Edgar Turner Overton, MD, is a Professor of Medicine in the Division of Infectious Diseases at the University of Alabama at Birmingham (UAB) School of Medicine. He serves as the Medical Director of the UAB 1917 HIV Clinic and as a Co-Director of the Clinical Core of the UAB Center for AIDS Research, working with like-minded scientists who are interested in developing translational research to prevent complications of HIV disease. His research interests focus on comorbidities in the setting of HIV, particularly in the current era when AIDS-defining illnesses have declined, but age-related diseases remain prevalent. He currently has an R01 from the National Institute of Diabetes and Digestive and Kidney Diseases evaluating the role of pitavastatin to prevent the progression of kidney function decline in the setting of HIV infection as a substudy of the REPRIEVE Trial (A5332). Dr. Overton also serves as co-PI with Dr. Paul Muntner on the UAB K12 Career Development Grant funded by National Heart, Lung, and Blood Institute (NHLBI) to expand the pool of researchers working on NHLBI-related issues among people with HIV. One of the key attractions for him to join the UAB ID faculty was the opportunity to collaborate with other investigators and to participate in the mentoring of young investigators to improve the health of people living with HIV in the South, where health disparities are highly prevalent.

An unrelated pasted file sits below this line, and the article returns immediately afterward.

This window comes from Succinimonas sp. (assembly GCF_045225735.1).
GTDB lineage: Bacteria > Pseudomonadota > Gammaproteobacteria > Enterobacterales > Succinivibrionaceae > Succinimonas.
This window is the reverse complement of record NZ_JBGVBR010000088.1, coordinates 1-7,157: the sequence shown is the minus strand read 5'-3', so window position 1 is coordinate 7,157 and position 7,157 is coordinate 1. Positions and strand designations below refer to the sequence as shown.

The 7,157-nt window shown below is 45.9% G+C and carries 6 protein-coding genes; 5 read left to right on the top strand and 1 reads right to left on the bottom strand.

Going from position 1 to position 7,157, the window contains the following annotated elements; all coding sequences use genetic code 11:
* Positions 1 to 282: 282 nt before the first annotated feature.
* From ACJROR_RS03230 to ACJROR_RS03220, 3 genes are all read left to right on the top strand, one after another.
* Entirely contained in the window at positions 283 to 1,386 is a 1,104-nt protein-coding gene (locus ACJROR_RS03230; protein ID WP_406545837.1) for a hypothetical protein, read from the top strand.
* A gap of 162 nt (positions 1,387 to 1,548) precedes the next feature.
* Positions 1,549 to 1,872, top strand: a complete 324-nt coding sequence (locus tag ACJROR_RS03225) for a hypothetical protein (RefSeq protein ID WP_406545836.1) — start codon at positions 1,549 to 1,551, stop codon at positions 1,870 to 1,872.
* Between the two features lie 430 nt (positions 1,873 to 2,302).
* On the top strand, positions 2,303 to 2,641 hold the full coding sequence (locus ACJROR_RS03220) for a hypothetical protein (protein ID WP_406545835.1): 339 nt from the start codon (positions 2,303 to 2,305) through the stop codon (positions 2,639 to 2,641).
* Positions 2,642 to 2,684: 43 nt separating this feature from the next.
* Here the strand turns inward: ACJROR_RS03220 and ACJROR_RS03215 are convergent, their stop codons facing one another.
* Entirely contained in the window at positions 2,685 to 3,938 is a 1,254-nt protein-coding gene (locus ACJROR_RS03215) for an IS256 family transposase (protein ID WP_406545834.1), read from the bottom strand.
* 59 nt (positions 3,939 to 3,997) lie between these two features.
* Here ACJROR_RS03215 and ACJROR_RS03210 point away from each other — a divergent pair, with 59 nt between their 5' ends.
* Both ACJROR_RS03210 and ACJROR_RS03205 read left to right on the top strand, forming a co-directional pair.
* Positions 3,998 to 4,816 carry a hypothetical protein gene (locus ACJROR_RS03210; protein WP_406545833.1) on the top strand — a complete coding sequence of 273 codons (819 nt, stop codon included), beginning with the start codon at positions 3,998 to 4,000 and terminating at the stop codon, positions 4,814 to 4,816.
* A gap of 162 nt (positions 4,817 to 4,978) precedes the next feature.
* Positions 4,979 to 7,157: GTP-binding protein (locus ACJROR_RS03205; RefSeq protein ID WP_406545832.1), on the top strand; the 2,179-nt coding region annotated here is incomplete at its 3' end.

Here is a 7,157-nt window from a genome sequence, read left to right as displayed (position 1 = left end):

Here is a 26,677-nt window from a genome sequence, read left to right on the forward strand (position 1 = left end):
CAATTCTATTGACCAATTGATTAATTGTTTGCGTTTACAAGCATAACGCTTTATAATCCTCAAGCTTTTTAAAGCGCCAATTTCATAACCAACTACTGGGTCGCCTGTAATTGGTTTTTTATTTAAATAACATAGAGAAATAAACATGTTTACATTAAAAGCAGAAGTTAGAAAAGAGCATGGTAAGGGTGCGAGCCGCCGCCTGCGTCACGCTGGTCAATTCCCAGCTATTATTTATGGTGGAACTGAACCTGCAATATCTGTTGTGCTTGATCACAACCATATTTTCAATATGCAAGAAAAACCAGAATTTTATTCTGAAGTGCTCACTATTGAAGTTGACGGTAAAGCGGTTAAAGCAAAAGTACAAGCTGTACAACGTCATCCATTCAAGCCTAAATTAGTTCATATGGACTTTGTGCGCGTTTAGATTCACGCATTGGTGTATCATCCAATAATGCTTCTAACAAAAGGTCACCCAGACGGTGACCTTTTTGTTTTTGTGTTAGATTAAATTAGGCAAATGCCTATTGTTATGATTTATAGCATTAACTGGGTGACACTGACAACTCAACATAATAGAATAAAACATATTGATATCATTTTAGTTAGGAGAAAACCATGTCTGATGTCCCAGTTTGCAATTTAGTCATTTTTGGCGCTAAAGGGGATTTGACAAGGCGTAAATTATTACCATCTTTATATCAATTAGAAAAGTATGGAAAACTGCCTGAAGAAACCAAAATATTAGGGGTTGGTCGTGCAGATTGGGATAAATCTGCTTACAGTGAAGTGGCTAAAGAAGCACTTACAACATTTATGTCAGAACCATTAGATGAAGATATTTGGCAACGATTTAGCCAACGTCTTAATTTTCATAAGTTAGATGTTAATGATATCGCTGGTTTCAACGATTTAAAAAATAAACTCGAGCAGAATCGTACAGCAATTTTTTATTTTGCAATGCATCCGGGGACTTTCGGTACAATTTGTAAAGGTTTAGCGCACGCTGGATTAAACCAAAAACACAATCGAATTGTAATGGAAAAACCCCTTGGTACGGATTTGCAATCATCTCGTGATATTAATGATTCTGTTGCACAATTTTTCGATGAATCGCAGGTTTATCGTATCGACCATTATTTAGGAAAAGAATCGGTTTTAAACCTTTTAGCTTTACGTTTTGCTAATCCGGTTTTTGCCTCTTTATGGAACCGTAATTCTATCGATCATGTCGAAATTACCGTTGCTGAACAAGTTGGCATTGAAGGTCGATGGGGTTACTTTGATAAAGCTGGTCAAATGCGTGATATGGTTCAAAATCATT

Dr. Overton completed his Infectious Disease training at Washington University in St. Louis, Missouri (Go Cards!), where he had the good fortune to receive mentorship from Drs. Judy Aberg, Pablo Tebas, Vicky Frazier, Kevin Yarasheski, Jerry Medoff, and Bill Powderly. When Drs. Aberg, Tebas, and Powderly “abandoned him” for new challenges at other institutions, Dr. Overton partnered with Dr. David Clifford to lead the Washington University ACTG site, working closely with Michael Klebert, PhD, Lisa Kessels, Mike Royal, PharmD, Warren Seyfried and a group of collaborators to develop a strong foundation in HIV clinical research that has served him well. Working with Dr. Yarasheski and his research team, Dr. Overton gained an appreciation for metabolic complications of HIV and HIV treatments, preparing him for his future work.